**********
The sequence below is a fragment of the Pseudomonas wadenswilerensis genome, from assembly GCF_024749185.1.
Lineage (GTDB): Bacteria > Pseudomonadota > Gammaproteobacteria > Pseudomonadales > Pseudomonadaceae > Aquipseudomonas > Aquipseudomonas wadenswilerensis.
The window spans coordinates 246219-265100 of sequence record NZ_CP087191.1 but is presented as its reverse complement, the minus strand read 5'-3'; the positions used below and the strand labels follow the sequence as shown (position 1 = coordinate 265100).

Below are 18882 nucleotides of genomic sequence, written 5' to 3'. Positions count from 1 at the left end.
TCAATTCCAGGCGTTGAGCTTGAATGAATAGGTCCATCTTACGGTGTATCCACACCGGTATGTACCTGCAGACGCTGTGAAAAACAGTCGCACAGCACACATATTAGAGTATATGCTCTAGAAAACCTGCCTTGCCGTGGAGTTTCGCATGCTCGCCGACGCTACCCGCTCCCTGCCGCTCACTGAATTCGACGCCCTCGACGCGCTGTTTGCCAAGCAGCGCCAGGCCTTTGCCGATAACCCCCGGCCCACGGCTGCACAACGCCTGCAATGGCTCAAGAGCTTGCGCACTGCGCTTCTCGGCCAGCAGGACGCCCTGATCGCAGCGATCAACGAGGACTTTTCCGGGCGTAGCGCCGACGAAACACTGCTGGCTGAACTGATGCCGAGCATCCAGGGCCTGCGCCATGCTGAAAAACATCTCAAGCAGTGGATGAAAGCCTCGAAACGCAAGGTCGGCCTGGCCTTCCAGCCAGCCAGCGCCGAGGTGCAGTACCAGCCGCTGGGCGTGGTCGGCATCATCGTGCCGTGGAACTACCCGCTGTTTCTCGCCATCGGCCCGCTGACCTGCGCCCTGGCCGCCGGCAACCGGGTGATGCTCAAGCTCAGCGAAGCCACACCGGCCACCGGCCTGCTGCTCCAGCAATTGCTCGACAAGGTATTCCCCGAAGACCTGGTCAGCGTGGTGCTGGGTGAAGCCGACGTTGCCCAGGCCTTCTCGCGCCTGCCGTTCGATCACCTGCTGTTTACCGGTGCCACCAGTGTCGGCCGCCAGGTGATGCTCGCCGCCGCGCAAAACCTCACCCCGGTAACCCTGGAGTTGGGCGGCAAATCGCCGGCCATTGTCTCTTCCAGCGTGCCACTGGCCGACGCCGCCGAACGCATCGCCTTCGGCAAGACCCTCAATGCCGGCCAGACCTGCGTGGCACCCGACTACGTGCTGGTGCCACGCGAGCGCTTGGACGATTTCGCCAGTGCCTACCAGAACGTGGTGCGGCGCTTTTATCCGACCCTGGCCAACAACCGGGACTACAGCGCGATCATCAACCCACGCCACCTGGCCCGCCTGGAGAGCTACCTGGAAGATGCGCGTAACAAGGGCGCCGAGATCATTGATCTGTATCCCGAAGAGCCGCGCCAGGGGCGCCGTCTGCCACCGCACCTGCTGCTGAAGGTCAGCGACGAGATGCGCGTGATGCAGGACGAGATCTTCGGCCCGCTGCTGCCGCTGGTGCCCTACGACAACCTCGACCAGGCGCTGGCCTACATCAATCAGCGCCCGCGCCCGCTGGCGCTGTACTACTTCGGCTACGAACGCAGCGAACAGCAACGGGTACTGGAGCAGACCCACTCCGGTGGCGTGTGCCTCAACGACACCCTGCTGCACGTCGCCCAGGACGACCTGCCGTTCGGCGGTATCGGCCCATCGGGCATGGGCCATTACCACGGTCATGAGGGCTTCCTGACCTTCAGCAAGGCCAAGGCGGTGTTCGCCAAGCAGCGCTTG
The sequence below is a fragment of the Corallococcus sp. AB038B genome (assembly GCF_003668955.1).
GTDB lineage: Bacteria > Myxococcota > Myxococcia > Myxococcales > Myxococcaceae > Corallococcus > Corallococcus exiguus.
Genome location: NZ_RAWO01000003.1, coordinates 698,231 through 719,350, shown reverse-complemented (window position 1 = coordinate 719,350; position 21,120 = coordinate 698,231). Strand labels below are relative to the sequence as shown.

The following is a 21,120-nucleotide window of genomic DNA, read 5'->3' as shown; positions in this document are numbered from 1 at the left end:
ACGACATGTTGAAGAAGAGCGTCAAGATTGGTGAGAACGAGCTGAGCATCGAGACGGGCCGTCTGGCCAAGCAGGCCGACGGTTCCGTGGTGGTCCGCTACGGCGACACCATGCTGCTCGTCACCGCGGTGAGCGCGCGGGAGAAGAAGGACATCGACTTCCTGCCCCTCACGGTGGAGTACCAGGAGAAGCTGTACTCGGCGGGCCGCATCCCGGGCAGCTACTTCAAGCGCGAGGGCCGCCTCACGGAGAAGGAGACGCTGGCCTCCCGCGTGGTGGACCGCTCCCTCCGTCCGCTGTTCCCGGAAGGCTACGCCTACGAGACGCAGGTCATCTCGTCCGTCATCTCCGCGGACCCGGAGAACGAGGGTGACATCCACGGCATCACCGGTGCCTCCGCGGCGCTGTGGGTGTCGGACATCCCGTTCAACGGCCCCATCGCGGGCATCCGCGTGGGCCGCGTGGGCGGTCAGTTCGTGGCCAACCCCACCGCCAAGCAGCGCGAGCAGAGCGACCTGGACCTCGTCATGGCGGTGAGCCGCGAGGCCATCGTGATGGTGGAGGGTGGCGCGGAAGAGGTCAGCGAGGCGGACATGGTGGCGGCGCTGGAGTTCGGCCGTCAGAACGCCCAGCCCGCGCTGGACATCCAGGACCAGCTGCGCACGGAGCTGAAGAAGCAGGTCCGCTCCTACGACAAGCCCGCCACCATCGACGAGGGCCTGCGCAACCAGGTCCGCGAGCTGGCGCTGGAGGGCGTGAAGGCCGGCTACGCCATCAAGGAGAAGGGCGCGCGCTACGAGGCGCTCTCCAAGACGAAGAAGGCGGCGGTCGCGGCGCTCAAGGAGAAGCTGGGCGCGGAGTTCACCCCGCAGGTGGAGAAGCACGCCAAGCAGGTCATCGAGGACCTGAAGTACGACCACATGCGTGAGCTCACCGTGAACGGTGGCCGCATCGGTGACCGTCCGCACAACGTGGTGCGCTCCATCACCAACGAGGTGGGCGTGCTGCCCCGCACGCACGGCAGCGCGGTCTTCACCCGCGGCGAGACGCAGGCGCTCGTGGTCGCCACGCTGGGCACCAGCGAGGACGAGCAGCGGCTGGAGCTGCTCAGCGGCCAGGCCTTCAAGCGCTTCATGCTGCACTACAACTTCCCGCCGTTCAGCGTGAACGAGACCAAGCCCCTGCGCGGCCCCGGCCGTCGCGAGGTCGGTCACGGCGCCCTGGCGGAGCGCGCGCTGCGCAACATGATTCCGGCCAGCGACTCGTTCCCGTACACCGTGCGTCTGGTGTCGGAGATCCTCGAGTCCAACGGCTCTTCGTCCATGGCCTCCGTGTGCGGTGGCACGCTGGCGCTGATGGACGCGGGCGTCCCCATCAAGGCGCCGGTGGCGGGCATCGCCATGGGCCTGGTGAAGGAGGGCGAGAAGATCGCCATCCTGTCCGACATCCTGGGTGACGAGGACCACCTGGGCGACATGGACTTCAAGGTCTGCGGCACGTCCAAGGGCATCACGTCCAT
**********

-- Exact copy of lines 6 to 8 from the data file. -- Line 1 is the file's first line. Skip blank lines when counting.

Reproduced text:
The sequence below is a fragment of the Corallococcus sp. AB038B genome (assembly GCF_003668955.1).
GTDB lineage: Bacteria > Myxococcota > Myxococcia > Myxococcales > Myxococcaceae > Corallococcus > Corallococcus exiguus.
Genome location: NZ_RAWO01000003.1, coordinates 698,231 through 719,350, shown reverse-complemented (window position 1 = coordinate 719,350; position 21,120 = coordinate 698,231). Strand labels below are relative to the sequence as shown.